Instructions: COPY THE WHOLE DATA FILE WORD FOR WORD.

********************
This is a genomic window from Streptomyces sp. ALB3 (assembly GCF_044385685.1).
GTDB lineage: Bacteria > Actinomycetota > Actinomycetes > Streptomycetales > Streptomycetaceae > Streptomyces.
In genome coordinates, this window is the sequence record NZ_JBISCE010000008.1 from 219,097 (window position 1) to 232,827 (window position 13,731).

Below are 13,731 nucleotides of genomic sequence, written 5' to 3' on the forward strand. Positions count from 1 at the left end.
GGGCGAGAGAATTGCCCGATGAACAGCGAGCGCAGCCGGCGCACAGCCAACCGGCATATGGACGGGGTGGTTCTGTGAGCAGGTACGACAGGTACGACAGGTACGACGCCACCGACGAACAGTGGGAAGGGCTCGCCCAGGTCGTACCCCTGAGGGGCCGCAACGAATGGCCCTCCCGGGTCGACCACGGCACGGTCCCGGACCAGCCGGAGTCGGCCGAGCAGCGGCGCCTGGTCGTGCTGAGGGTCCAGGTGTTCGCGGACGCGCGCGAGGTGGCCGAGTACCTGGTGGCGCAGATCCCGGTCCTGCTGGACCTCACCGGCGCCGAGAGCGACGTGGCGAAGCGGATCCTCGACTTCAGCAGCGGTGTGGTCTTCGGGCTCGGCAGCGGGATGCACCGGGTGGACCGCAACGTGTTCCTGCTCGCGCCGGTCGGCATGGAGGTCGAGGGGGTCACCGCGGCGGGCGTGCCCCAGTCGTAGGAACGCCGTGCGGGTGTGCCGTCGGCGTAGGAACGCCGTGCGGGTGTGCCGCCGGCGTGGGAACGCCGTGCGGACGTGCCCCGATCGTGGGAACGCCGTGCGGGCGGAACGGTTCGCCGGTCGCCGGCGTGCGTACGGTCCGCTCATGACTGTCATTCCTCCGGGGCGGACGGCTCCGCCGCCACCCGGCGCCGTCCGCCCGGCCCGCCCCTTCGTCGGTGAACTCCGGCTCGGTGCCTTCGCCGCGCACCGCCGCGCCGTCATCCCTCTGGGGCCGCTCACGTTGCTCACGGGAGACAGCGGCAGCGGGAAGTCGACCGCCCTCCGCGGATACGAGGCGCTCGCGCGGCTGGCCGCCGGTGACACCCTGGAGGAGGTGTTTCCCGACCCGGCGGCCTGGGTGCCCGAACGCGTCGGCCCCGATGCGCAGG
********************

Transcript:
This is a genomic window from Streptomyces sp. ALB3 (assembly GCF_044385685.1).
GTDB lineage: Bacteria > Actinomycetota > Actinomycetes > Streptomycetales > Streptomycetaceae > Streptomyces.
In genome coordinates, this window is the sequence record NZ_JBISCE010000008.1 from 219,097 (window position 1) to 232,827 (window position 13,731).

Below are 13,731 nucleotides of genomic sequence, written 5' to 3' on the forward strand. Positions count from 1 at the left end.
GGGCGAGAGAATTGCCCGATGAACAGCGAGCGCAGCCGGCGCACAGCCAACCGGCATATGGACGGGGTGGTTCTGTGAGCAGGTACGACAGGTACGACAGGTACGACGCCACCGACGAACAGTGGGAAGGGCTCGCCCAGGTCGTACCCCTGAGGGGCCGCAACGAATGGCCCTCCCGGGTCGACCACGGCACGGTCCCGGACCAGCCGGAGTCGGCCGAGCAGCGGCGCCTGGTCGTGCTGAGGGTCCAGGTGTTCGCGGACGCGCGCGAGGTGGCCGAGTACCTGGTGGCGCAGATCCCGGTCCTGCTGGACCTCACCGGCGCCGAGAGCGACGTGGCGAAGCGGATCCTCGACTTCAGCAGCGGTGTGGTCTTCGGGCTCGGCAGCGGGATGCACCGGGTGGACCGCAACGTGTTCCTGCTCGCGCCGGTCGGCATGGAGGTCGAGGGGGTCACCGCGGCGGGCGTGCCCCAGTCGTAGGAACGCCGTGCGGGTGTGCCGTCGGCGTAGGAACGCCGTGCGGGTGTGCCGCCGGCGTGGGAACGCCGTGCGGACGTGCCCCGATCGTGGGAACGCCGTGCGGGCGGAACGGTTCGCCGGTCGCCGGCGTGCGTACGGTCCGCTCATGACTGTCATTCCTCCGGGGCGGACGGCTCCGCCGCCACCCGGCGCCGTCCGCCCGGCCCGCCCCTTCGTCGGTGAACTCCGGCTCGGTGCCTTCGCCGCGCACCGCCGCGCCGTCATCCCTCTGGGGCCGCTCACGTTGCTCACGGGAGACAGCGGCAGCGGGAAGTCGACCGCCCTCCGCGGATACGAGGCGCTCGCGCGGCTGGCCGCCGGTGACACCCTGGAGGAGGTGTTTCCCGACCCGGCGGCCTGGGTGCCCGAACGCGTCGGCCCCGATGCGCAGG